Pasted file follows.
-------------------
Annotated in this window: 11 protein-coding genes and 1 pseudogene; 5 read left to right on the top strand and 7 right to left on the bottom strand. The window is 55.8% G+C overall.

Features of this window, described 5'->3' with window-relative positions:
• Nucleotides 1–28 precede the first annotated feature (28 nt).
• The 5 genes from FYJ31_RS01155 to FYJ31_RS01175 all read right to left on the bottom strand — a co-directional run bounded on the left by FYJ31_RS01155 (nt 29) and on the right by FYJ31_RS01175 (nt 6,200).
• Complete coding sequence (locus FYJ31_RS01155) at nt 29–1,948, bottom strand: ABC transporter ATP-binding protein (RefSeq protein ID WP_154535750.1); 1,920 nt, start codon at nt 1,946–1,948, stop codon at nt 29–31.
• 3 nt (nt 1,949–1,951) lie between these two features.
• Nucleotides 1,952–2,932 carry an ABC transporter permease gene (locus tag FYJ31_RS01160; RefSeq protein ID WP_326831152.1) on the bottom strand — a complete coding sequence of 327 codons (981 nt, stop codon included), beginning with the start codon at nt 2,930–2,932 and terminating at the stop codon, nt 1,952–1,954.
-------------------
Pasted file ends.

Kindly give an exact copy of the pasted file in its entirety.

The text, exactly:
Annotated in this window: 11 protein-coding genes and 1 pseudogene; 5 read left to right on the top strand and 7 right to left on the bottom strand. The window is 55.8% G+C overall.

Features of this window, described 5'->3' with window-relative positions:
• Nucleotides 1–28 precede the first annotated feature (28 nt).
• The 5 genes from FYJ31_RS01155 to FYJ31_RS01175 all read right to left on the bottom strand — a co-directional run bounded on the left by FYJ31_RS01155 (nt 29) and on the right by FYJ31_RS01175 (nt 6,200).
• Complete coding sequence (locus FYJ31_RS01155) at nt 29–1,948, bottom strand: ABC transporter ATP-binding protein (RefSeq protein ID WP_154535750.1); 1,920 nt, start codon at nt 1,946–1,948, stop codon at nt 29–31.
• 3 nt (nt 1,949–1,951) lie between these two features.
• Nucleotides 1,952–2,932 carry an ABC transporter permease gene (locus tag FYJ31_RS01160; RefSeq protein ID WP_326831152.1) on the bottom strand — a complete coding sequence of 327 codons (981 nt, stop codon included), beginning with the start codon at nt 2,930–2,932 and terminating at the stop codon, nt 1,952–1,954.